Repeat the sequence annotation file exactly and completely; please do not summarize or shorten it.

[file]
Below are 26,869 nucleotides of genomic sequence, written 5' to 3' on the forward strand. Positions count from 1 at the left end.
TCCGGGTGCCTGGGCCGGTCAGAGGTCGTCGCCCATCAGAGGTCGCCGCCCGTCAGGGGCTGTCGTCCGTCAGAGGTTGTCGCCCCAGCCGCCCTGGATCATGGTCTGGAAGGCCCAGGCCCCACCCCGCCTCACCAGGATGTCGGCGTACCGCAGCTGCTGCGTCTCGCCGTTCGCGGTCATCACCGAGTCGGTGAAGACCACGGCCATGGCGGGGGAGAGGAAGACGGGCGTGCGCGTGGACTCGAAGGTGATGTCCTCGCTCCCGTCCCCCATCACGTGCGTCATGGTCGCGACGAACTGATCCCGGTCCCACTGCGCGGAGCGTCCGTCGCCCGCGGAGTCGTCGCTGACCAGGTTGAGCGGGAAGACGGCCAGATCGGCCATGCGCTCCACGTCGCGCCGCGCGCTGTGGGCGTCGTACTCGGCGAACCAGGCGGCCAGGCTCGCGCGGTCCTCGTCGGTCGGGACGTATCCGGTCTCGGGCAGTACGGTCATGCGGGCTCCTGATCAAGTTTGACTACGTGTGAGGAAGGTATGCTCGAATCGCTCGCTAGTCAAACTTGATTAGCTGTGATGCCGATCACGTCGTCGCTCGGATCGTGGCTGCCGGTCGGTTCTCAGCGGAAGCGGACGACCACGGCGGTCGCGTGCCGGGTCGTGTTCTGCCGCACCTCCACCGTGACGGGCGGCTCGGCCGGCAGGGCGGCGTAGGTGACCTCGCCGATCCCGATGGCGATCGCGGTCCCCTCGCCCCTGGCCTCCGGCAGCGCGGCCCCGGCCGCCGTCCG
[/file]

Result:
Below are 26,869 nucleotides of genomic sequence, written 5' to 3' on the forward strand. Positions count from 1 at the left end.
TCCGGGTGCCTGGGCCGGTCAGAGGTCGTCGCCCATCAGAGGTCGCCGCCCGTCAGGGGCTGTCGTCCGTCAGAGGTTGTCGCCCCAGCCGCCCTGGATCATGGTCTGGAAGGCCCAGGCCCCACCCCGCCTCACCAGGATGTCGGCGTACCGCAGCTGCTGCGTCTCGCCGTTCGCGGTCATCACCGAGTCGGTGAAGACCACGGCCATGGCGGGGGAGAGGAAGACGGGCGTGCGCGTGGACTCGAAGGTGATGTCCTCGCTCCCGTCCCCCATCACGTGCGTCATGGTCGCGACGAACTGATCCCGGTCCCACTGCGCGGAGCGTCCGTCGCCCGCGGAGTCGTCGCTGACCAGGTTGAGCGGGAAGACGGCCAGATCGGCCATGCGCTCCACGTCGCGCCGCGCGCTGTGGGCGTCGTACTCGGCGAACCAGGCGGCCAGGCTCGCGCGGTCCTCGTCGGTCGGGACGTATCCGGTCTCGGGCAGTACGGTCATGCGGGCTCCTGATCAAGTTTGACTACGTGTGAGGAAGGTATGCTCGAATCGCTCGCTAGTCAAACTTGATTAGCTGTGATGCCGATCACGTCGTCGCTCGGATCGTGGCTGCCGGTCGGTTCTCAGCGGAAGCGGACGACCACGGCGGTCGCGTGCCGGGTCGTGTTCTGCCGCACCTCCACCGTGACGGGCGGCTCGGCCGGCAGGGCGGCGTAGGTGACCTCGCCGATCCCGATGGCGATCGCGGTCCCCTCGCCCCTGGCCTCCGGCAGCGCGGCCCCGGCCGCCGTCCG